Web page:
The Incredible Story of a Tanya Printing in Raging Rafah

R’ Ezzy Morgenstern, a Major in the IDF, has a side gig that has been taking up his time and energy: printing Tanyas in cities recaptured by the IDF. spoke to him to hear the incredible story of a recent Tanya printing in Rafah, Gaza.

By reporter

Born and raised in the Anash community of Morristown NJ, Major Ezzy Morgenstern moved to Eretz Yisroel where he joined the IDF and rose to the ranks of Major. As a Lubavitcher chossid, he sees his work in the IDF as a shlichus, and endeavors to spread Yiddishkeit wherever he is stationed.

When the IDF entered Gaza, the idea came to Ezzy to print a Tanya in Gaza cities. With great efforts, he managed to arrange a a printing of the Tanya in Khan Younis, a major Gaza town. But when they moved further in, Ezzy began to look into printing in another battle-furious Gaza city: Rafah (Rafiach).

The first step in figuring out the logistics for such an operation was finding a connection with the special transport unit that goes into active battlefields to transport soldiers and supplies. That unit prepares all day and then goes in under the cover of night to transport life-saving equipment and move around troops.

“After a bit of poking around,” Major Ezzy told, “I found a Lubavitcher in the unit who would connect me with a member who could help with the printing when they go to Rafah.”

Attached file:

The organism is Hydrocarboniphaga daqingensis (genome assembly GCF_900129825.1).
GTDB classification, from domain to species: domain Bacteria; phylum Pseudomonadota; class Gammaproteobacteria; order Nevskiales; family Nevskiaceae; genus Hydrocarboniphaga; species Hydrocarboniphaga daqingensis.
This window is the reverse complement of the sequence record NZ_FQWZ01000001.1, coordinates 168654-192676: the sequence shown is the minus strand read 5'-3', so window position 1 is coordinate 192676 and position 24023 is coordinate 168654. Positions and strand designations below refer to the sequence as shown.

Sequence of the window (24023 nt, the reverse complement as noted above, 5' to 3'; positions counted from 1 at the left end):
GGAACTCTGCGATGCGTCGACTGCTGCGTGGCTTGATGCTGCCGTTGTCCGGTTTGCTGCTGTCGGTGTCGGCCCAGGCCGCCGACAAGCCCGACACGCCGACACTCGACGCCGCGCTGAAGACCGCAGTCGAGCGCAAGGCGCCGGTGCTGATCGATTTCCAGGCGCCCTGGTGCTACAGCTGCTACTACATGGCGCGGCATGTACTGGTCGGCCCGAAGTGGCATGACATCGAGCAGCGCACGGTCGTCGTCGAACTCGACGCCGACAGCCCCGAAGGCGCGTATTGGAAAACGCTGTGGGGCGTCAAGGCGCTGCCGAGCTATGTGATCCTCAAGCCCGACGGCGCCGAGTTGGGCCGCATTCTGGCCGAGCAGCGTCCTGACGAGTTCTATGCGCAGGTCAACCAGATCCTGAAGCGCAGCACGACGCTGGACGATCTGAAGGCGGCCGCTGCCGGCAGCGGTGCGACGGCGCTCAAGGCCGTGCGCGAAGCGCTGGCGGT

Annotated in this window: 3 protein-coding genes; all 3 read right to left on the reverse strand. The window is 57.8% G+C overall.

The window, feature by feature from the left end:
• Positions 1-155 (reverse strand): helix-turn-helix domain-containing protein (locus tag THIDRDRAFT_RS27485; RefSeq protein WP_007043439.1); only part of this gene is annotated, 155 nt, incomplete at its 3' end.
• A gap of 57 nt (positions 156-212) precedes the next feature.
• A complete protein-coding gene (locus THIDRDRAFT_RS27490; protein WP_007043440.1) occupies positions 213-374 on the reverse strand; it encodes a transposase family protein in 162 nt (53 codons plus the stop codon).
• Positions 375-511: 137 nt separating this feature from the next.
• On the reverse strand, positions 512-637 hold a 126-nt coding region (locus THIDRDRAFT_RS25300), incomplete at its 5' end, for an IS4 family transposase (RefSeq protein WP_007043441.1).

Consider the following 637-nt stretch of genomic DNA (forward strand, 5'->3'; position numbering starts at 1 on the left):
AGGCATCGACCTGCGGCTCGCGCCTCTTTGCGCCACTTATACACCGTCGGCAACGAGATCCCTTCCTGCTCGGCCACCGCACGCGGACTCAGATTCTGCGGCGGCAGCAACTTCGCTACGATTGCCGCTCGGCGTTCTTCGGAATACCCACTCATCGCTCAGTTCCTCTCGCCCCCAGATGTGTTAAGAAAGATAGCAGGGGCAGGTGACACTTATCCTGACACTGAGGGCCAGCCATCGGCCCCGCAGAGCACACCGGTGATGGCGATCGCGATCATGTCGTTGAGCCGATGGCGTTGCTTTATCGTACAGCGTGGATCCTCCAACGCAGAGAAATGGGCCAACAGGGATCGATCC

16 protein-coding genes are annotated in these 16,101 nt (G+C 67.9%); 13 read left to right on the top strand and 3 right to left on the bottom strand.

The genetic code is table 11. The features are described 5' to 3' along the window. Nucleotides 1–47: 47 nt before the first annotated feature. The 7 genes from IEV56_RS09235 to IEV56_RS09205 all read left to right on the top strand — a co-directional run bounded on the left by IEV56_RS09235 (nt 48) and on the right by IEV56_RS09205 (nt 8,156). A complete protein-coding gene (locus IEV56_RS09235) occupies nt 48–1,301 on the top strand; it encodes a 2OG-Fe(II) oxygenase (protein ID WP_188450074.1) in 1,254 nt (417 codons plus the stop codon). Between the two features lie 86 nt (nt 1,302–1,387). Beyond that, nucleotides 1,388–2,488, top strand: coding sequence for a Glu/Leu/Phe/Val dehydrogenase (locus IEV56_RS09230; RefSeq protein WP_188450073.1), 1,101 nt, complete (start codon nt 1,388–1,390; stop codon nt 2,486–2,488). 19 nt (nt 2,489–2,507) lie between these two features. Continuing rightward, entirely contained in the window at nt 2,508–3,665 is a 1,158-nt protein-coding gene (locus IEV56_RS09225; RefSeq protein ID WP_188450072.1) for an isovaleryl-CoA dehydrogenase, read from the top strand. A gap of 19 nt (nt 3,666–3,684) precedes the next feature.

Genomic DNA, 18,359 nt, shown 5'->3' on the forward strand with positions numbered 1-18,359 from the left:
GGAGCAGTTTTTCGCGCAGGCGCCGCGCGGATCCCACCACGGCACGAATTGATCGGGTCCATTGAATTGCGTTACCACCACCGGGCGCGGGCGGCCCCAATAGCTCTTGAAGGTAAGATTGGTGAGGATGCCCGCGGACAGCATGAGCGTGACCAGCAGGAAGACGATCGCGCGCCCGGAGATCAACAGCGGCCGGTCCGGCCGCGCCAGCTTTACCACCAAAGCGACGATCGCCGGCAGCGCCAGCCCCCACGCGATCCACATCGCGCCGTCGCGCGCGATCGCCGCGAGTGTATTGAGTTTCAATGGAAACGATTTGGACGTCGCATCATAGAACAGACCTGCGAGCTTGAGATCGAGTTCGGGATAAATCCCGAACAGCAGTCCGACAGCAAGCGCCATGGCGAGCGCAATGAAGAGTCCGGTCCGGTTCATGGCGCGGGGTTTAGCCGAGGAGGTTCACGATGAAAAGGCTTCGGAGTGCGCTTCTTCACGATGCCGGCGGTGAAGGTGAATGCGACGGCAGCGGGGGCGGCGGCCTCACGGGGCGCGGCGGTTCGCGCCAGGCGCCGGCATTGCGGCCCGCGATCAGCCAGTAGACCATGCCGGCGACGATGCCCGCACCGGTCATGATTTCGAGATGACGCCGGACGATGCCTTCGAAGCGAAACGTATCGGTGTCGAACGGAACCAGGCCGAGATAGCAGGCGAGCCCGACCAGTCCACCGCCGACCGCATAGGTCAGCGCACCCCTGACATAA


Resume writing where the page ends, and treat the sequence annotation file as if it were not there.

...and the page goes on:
The challenge was that the transport unit moved the whole time, and they didn’t remain in any one spot for enough time to print the Tanya. To arrange for them to stop and stay still for the duration of the printing would be extremely difficult. The next best option would be to print it in the back of an army Hummer as it drove around during night duty.

However printing on a moving vehicle is technically challenging, and the most fitting piece of equipment for the job would need to print swiftly and efficiently. After intensive research, Major Ezzy found a printer that could spit out 52 double-sided pages in one minute, significantly more than a regular laser printer which prints about 30 in the same amount of time.

With the new printer all set, the next arrangement would be finding electric power. Since the hummer had no outlets, a generator would need to supply the electricity. Unfortunately, a generator is much too noisy for undercover army activities. A special eco-flow power bank was acquired that could handle the printing. Now that he was 14,000 shekels closer to his goal, he moved on to the next step: when to go and most importantly, how.

“I waited to hear from them, to see when I could come to do the printing, but I wasn’t getting the call,” he shared. “Then, suddenly, while I was in the middle of printing a Tanya in another Gaza city, Netzarim, I got the call that I could go to the South to meet the transport unit tomorrow.

“My unit is stationed in the North. I was up all night and needed to pack up the gear with me, then drive North to unpack and repack and then drive the few hours down to the South where the Gaza border is.

“As I’m exhaustedly driving down I get a call from the men on the border who say ‘Look, it’s super complicated, hundreds of things could go wrong. You won’t be able to go in with us, just plug it in and leave it.

“Now, anyone who knows how finicky printers are can understand that plugging in a printer and hoping it will obediently print out 100 Tanyas without further interference, especially one that is connected to a complex energy source and is bouncing up and down on blasted roads in a war zone, is not a viable plan.”